Proposed changes to S Korea citizenship law face anti-China headwinds

WION Web Team
Seoul Published: Jun 16, 2021, 10:46 AM(IST)

People in South Korea (file photo) Photograph:( Reuters )

Story highlights

A measure proposed by the Ministry of Justice, first made public in April, called for easing the pathway to citizenship for children born to long-term foreign residents, by simply notifying the ministry

South Korea is trying to increase its future working population by making it easier for children of foreign residents to become citizens, but its plans have run into trouble in the face of rising anti-China sentiment.

A measure proposed by the Ministry of Justice, first made public in April, called for easing the pathway to citizenship for children born to long-term foreign residents, by simply notifying the ministry.

A presidential petition opposing the revision has gathered over 300,000 signatures. The chatroom of an online hearing held to discuss the proposal in May was overwhelmed with expletive-laced complaints by the tens of thousands of viewers.

The justice ministry has said it is still taking into account public opinion and the advice of experts before submitting the proposal to the Ministry of Government Legislation.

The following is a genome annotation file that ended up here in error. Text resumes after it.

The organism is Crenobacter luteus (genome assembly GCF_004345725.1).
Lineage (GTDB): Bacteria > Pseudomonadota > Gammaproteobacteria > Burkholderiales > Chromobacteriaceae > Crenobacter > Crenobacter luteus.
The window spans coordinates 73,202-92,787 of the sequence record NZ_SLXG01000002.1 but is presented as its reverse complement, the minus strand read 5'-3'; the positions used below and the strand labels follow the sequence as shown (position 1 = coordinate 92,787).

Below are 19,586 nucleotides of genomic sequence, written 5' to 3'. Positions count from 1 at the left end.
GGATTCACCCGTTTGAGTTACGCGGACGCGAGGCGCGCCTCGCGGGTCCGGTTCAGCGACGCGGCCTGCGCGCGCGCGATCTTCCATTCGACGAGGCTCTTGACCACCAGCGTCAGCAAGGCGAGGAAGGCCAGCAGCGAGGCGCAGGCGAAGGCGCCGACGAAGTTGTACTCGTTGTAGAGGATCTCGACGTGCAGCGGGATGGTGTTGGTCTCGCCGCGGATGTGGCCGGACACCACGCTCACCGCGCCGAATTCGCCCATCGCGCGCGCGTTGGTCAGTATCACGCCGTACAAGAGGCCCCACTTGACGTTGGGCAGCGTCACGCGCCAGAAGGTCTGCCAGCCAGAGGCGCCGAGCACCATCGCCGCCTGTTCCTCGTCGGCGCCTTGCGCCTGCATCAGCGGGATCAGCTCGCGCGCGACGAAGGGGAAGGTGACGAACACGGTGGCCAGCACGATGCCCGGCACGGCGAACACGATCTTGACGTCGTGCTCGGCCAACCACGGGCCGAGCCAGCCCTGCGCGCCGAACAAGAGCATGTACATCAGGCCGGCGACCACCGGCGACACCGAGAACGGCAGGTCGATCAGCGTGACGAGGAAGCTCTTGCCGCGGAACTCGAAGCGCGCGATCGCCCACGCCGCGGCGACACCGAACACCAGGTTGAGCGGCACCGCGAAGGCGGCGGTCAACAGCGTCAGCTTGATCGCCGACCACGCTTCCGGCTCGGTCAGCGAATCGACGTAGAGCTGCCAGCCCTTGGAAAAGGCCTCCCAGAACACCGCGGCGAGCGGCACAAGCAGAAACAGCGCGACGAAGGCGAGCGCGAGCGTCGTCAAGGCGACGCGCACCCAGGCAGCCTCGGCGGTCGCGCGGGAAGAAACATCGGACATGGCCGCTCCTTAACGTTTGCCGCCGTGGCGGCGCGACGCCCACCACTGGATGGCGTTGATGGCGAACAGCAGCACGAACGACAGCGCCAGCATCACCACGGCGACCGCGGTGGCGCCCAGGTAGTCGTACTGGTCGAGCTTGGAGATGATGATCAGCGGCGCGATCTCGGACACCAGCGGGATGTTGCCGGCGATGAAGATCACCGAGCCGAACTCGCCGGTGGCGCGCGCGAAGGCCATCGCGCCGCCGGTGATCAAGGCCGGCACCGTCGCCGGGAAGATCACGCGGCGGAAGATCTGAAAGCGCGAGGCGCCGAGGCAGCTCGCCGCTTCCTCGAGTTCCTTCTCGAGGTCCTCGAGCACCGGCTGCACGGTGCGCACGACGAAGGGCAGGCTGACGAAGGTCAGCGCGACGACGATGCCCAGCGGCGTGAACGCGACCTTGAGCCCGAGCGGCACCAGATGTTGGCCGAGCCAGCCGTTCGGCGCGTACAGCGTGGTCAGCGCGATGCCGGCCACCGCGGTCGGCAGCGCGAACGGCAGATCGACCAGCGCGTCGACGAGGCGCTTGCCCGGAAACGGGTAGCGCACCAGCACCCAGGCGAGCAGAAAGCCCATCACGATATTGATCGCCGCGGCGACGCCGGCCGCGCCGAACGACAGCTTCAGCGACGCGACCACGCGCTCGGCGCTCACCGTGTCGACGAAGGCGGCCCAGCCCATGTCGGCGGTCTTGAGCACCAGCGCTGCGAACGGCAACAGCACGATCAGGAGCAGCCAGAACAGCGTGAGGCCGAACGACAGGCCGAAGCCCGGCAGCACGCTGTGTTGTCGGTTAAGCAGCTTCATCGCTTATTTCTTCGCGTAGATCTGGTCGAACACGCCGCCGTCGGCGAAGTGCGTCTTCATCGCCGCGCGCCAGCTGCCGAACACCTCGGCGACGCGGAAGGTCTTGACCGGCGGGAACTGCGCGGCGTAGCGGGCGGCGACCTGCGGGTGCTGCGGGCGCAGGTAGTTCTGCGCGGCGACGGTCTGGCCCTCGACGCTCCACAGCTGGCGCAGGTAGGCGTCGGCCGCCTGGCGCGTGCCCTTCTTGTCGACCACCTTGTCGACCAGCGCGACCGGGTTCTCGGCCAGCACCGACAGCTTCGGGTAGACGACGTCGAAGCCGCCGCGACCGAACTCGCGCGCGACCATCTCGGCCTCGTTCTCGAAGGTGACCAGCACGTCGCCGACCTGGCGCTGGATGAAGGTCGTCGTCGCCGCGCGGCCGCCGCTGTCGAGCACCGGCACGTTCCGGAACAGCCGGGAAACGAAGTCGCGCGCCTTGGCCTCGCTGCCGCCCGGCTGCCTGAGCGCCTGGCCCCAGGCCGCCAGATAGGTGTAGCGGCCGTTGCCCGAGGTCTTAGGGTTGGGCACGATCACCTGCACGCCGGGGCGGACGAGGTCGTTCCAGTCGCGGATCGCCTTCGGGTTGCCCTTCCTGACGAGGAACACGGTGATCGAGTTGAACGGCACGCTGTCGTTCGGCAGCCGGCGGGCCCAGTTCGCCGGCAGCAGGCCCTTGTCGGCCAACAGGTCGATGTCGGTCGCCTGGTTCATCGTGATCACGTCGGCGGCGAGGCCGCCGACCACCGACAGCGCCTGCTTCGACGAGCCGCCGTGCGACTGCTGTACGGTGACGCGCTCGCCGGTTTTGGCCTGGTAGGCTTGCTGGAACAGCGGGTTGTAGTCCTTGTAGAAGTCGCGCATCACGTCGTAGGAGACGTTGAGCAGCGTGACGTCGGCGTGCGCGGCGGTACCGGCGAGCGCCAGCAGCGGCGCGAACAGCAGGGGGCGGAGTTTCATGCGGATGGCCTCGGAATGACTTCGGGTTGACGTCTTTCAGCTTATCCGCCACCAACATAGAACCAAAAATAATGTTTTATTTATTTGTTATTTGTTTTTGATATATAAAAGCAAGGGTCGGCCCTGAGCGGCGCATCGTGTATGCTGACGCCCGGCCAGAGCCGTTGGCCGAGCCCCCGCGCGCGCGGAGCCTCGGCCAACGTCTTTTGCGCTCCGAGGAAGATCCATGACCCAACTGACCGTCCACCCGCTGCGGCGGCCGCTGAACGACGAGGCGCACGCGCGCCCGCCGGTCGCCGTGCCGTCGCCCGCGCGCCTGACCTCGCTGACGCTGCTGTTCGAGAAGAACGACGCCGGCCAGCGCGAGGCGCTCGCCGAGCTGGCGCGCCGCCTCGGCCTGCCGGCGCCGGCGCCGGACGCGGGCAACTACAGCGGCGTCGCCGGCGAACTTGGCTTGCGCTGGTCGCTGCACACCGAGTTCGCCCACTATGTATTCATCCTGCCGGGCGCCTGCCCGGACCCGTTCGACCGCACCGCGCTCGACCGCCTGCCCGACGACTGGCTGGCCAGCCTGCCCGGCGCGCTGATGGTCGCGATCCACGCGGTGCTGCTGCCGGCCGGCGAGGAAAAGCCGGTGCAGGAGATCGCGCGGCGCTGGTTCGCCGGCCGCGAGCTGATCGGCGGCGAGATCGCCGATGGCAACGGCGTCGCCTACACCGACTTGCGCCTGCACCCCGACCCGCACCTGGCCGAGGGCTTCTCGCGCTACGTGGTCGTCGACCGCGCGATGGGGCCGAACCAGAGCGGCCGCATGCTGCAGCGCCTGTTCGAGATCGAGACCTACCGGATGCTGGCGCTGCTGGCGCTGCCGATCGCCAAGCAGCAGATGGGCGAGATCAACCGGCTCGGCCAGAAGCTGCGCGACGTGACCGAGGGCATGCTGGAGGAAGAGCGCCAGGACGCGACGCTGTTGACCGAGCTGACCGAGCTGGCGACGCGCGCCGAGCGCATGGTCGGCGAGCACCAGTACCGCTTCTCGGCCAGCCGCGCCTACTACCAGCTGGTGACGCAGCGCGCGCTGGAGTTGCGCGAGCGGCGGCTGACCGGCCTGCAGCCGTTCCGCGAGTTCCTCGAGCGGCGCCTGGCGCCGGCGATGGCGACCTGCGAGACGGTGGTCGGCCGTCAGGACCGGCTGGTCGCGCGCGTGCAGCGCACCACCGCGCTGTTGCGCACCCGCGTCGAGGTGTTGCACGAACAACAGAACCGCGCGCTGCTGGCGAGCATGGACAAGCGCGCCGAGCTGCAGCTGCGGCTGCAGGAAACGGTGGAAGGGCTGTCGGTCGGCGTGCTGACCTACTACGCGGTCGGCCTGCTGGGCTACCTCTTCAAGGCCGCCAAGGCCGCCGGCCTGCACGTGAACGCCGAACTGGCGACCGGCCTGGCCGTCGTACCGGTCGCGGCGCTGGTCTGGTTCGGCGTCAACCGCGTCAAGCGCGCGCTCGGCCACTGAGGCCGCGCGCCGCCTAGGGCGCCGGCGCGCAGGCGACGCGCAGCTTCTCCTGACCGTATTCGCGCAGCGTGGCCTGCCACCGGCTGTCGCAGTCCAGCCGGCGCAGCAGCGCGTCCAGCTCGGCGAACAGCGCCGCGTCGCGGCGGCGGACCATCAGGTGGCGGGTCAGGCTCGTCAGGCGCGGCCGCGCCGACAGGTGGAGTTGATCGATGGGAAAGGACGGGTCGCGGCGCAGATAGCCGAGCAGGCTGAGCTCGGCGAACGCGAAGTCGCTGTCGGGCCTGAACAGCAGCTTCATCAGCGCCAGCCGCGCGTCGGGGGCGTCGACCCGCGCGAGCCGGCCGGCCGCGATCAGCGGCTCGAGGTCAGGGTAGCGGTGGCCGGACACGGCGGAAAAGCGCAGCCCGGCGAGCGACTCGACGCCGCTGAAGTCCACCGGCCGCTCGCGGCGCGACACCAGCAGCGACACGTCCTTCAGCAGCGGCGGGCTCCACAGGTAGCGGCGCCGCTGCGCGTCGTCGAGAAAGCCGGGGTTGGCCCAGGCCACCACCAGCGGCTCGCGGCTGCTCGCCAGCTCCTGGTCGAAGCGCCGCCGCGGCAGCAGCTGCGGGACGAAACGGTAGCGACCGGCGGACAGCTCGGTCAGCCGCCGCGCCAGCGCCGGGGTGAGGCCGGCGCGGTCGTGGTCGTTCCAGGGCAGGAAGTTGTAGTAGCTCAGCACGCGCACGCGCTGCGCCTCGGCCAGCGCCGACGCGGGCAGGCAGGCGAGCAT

"Given the strong backlash, I would say the ministry has already lost much of the momentum to push ahead with the proposal," said Jang Yun-mi, an attorney, who specialises in issues related to children.

The controversy highlights the challenges South Korea faces as it seeks to ensure a robust future population in the face of declining birthrates and rapidly aging workers, and the potential policy implications of increasingly negative views of China, its biggest trading partner.

Data from last year suggests only about 3,930 people would be eligible under the rule change, but the fact that 3,725 of them were of Chinese heritage prompted much of the criticism.

South Korean views have been coloured by what some see as economic bullying by Beijing, its poor handling of the COVID-19 crisis, and the assertion by some Chinese that dearly held aspects of Korean food and culture, such as kimchi and the traditional hanbok dress, have roots in China.

Among immigrant communities, the proposed measures are not seen as worth the backlash, said Kim Yong-phil, editor-in-chief of E Korea World, a local newspaper for Chinese-Koreans.

"Anti-Chinese people could use this issue as a pretext to attack Chinese-Koreans," he said.

(With inputs from agencies)

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